Perceptions in Caregiving

January 21, 2021 | Caregiver Stories, Caregiver Support Initiative, Community Foundation of Western Nevada, Featured, Uncategorized

Particularly in the world of caregiving, I am firmly yet gently advising never to take anything personally. Whether our hurt feelings result from something our loved one said or did or something that any one of the players in our day said or did, i.e., family, friends, doctors, staff, co-workers, we must remain vigilant in knowing that other people’s perceptions are just that, other people’s perception.

One of my favorite books is by Don Miguel Ruiz, “The Four Agreements.” This is the second Agreement.

Mr. Ruiz says, “Nothing other’s do is because of you. What others say and do is a projection of their reality. When you are immune to the opinions and actions of others, you won’t be the victim of needless suffering.”

Although he speaks of Life in general, his words give even more validation and reason to not take anything personally in our world of caregiving.

For me, caregiving amplifies this lesson among many other tough life lessons I would have otherwise learned under different circumstances over a more extended period of time, maybe even a lifetime.

Consider another clear example of someone who is undiagnosed bi-polar, or suicidal, aggressively autistic, or mentally challenged, or has Asperger’s. Wouldn’t it be a bit absurd to take their negative behavior towards us personally? Maybe we have crossed paths with someone who just lost a child or just lost their job. Or perhaps someone doesn’t have such extreme scenarios, and they are just having a tough time or a rough day.

Any number of these scenarios can cause others to do or say things that may be hurtful. Just remember it is where THEY are at, where THEY are coming from, not where WE are at or something that WE have done TO them.

Learn to separate yourself emotionally from their perspective and world, because it is their perspective and world.

My Mother’s Alzheimer’s not only taught me how to understand this concept but also how to better navigate the dynamics of other family members, or a doctor’s lousy bedside manner, or an insurance or bank agent having a bad day, or opinionated friends. I make it a point to keep in mind I did not cause their grief therefore I can’t take it personally.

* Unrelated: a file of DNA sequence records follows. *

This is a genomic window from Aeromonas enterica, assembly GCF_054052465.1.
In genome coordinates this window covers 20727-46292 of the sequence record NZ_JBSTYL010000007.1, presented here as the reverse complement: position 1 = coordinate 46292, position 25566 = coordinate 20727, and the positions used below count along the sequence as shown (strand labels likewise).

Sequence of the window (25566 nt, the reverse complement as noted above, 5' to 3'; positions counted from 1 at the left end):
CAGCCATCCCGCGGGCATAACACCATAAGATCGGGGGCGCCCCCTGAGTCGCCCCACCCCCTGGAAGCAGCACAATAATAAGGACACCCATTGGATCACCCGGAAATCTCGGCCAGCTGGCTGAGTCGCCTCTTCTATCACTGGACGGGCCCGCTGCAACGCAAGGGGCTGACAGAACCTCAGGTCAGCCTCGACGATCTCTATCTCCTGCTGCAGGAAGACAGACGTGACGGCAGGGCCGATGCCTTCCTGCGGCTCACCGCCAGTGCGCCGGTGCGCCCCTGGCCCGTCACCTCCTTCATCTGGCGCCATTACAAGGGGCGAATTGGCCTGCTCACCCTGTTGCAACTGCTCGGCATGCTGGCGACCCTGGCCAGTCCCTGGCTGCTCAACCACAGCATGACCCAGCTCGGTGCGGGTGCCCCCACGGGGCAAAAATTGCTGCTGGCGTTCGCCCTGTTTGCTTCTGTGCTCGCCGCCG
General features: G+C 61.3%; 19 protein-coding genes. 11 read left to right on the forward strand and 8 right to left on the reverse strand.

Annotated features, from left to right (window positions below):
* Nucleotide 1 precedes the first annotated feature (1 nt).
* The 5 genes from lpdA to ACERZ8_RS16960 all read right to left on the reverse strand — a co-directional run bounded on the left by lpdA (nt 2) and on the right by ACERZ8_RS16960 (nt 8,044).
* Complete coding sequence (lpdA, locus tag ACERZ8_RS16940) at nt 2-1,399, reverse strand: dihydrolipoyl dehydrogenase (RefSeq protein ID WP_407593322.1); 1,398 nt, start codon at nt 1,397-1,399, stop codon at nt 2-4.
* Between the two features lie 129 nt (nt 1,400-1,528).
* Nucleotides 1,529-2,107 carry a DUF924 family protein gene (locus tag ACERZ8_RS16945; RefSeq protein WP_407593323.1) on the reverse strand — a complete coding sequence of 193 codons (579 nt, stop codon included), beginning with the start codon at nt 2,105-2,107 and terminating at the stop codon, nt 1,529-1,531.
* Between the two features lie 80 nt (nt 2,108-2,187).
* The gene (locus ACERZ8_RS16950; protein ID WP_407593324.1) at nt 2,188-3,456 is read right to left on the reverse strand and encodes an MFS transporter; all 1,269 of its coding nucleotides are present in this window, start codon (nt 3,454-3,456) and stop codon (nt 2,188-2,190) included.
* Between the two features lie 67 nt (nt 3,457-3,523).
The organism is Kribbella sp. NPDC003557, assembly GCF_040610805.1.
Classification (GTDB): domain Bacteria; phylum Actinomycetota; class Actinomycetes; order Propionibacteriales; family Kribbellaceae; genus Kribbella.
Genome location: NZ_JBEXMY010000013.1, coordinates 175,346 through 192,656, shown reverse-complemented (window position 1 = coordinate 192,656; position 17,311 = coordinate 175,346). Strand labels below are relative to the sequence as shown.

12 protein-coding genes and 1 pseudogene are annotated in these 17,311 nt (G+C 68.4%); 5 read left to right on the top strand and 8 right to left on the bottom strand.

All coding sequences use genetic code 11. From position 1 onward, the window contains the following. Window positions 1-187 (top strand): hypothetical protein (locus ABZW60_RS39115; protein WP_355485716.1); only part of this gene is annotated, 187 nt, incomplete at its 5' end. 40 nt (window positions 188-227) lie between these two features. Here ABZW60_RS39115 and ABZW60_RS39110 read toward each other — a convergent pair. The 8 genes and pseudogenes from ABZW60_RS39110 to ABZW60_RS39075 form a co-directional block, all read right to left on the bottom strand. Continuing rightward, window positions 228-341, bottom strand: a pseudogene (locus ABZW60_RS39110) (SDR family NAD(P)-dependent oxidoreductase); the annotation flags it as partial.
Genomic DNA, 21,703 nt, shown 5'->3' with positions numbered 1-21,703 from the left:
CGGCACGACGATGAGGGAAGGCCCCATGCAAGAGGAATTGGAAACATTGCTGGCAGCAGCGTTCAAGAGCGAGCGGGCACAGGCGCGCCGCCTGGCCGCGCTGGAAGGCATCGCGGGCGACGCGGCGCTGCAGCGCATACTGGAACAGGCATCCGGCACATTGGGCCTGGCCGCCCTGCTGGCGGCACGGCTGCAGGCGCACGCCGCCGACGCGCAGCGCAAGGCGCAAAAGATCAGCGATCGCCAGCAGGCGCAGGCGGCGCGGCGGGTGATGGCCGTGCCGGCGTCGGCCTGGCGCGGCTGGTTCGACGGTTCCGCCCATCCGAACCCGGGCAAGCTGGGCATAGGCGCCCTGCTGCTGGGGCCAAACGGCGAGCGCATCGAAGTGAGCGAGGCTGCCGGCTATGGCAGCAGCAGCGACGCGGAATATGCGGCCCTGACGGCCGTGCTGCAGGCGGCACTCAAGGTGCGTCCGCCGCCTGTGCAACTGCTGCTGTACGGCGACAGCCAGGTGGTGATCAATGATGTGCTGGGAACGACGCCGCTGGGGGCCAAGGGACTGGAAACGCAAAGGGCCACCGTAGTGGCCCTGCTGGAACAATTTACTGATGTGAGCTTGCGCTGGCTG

Easier said than done, I know. Have I mastered this? Hell no. Am I a highly evolved person unaffected by hurtful words or actions? Of course not. But I’m better at it because of caregiving than I would have been otherwise.

Try and remember this Agreement. Remember it is about their dementia, their perception, attitude and situation from this disease. You did nothing to cause their hurtful words or actions, so take comfort in this truth of Don Miguel Ruiz’ words of wisdom in today’s quote.

If you are feeling overwhelmed by caregiving, joining a support group may be helpful for you. For resources on support groups, click here.

The Community Foundation also has a virtual support group for family caregivers. To sign up, visit .

For more blogs from Vic Railton, visit .

By Vic Railton

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2 comments on “Perceptions in Caregiving

  • Thank you. I was feeling so guilty, my mom fell last night and I didn’t hear her until the police started banging on the door 30 minutes later…. I was so exhausted it was my 1st good sleep in months ….

    • Thank you for sharing your story with us, Nettie. Caregiver guilt is common and is something plenty of family caregivers in our email discussion group mention.
      If you would like to join a discussion group to interact with other family caregivers, please sign up here: If you would like more information on the discussion group,
      please call the Community Foundation at 775-333-5499. Additionally, feel free to give us a call if you would like general caregiving resources. Thank you!

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